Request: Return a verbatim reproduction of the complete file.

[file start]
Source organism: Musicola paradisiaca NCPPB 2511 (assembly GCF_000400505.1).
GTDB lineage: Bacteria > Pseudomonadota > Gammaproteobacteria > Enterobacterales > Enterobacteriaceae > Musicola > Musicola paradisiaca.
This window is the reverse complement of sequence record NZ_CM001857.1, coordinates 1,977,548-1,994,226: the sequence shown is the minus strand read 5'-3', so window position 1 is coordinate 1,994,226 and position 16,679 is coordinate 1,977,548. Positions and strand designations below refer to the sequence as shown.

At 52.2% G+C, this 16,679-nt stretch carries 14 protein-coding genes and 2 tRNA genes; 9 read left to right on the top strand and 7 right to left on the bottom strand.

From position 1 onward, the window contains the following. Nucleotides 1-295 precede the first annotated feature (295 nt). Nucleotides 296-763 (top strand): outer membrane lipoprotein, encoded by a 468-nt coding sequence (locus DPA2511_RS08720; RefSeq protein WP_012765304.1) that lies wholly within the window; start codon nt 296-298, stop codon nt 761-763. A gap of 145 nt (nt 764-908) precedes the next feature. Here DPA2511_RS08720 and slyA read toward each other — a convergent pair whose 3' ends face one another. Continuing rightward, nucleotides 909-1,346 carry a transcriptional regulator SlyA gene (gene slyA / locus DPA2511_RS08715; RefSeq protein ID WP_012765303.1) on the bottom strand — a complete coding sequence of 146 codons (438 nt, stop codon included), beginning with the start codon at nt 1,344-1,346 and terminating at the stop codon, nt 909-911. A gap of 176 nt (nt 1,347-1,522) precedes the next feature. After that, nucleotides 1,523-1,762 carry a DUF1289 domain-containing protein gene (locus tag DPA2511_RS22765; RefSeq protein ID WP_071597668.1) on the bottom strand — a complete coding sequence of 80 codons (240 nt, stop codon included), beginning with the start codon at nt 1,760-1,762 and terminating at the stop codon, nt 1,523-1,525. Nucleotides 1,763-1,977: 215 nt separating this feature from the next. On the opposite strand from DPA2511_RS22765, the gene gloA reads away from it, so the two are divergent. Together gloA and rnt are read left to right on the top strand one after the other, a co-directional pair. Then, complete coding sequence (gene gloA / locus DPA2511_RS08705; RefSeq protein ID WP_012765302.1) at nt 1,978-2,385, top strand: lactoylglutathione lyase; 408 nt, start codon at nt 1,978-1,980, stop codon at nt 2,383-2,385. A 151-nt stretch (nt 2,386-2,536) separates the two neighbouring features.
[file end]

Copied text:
Source organism: Musicola paradisiaca NCPPB 2511 (assembly GCF_000400505.1).
GTDB lineage: Bacteria > Pseudomonadota > Gammaproteobacteria > Enterobacterales > Enterobacteriaceae > Musicola > Musicola paradisiaca.
This window is the reverse complement of sequence record NZ_CM001857.1, coordinates 1,977,548-1,994,226: the sequence shown is the minus strand read 5'-3', so window position 1 is coordinate 1,994,226 and position 16,679 is coordinate 1,977,548. Positions and strand designations below refer to the sequence as shown.

At 52.2% G+C, this 16,679-nt stretch carries 14 protein-coding genes and 2 tRNA genes; 9 read left to right on the top strand and 7 right to left on the bottom strand.

From position 1 onward, the window contains the following. Nucleotides 1-295 precede the first annotated feature (295 nt). Nucleotides 296-763 (top strand): outer membrane lipoprotein, encoded by a 468-nt coding sequence (locus DPA2511_RS08720; RefSeq protein WP_012765304.1) that lies wholly within the window; start codon nt 296-298, stop codon nt 761-763. A gap of 145 nt (nt 764-908) precedes the next feature. Here DPA2511_RS08720 and slyA read toward each other — a convergent pair whose 3' ends face one another. Continuing rightward, nucleotides 909-1,346 carry a transcriptional regulator SlyA gene (gene slyA / locus DPA2511_RS08715; RefSeq protein ID WP_012765303.1) on the bottom strand — a complete coding sequence of 146 codons (438 nt, stop codon included), beginning with the start codon at nt 1,344-1,346 and terminating at the stop codon, nt 909-911. A gap of 176 nt (nt 1,347-1,522) precedes the next feature. After that, nucleotides 1,523-1,762 carry a DUF1289 domain-containing protein gene (locus tag DPA2511_RS22765; RefSeq protein ID WP_071597668.1) on the bottom strand — a complete coding sequence of 80 codons (240 nt, stop codon included), beginning with the start codon at nt 1,760-1,762 and terminating at the stop codon, nt 1,523-1,525. Nucleotides 1,763-1,977: 215 nt separating this feature from the next. On the opposite strand from DPA2511_RS22765, the gene gloA reads away from it, so the two are divergent. Together gloA and rnt are read left to right on the top strand one after the other, a co-directional pair. Then, complete coding sequence (gene gloA / locus DPA2511_RS08705; RefSeq protein ID WP_012765302.1) at nt 1,978-2,385, top strand: lactoylglutathione lyase; 408 nt, start codon at nt 1,978-1,980, stop codon at nt 2,383-2,385. A 151-nt stretch (nt 2,386-2,536) separates the two neighbouring features.